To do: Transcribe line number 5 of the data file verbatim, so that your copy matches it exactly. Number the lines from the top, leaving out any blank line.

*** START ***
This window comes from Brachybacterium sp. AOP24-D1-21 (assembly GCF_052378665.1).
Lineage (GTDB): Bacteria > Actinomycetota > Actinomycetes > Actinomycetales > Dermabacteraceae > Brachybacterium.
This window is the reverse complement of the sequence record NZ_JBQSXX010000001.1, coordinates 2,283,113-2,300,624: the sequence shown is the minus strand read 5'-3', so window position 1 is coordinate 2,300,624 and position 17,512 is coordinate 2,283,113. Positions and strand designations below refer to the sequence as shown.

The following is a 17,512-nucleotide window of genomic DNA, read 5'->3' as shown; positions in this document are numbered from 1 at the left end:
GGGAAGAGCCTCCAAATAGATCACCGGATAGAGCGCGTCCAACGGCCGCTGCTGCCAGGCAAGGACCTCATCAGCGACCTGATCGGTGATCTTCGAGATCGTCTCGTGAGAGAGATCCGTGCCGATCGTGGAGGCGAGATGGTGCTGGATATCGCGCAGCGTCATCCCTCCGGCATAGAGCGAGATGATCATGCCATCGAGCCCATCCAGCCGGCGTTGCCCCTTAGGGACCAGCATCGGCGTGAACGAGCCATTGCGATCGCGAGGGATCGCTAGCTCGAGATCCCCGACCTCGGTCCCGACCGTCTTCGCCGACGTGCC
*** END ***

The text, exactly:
GGGAAGAGCCTCCAAATAGATCACCGGATAGAGCGCGTCCAACGGCCGCTGCTGCCAGGCAAGGACCTCATCAGCGACCTGATCGGTGATCTTCGAGATCGTCTCGTGAGAGAGATCCGTGCCGATCGTGGAGGCGAGATGGTGCTGGATATCGCGCAGCGTCATCCCTCCGGCATAGAGCGAGATGATCATGCCATCGAGCCCATCCAGCCGGCGTTGCCCCTTAGGGACCAGCATCGGCGTGAACGAGCCATTGCGATCGCGAGGGATCGCTAGCTCGAGATCCCCGACCTCGGTCCCGACCGTCTTCGCCGACGTGCC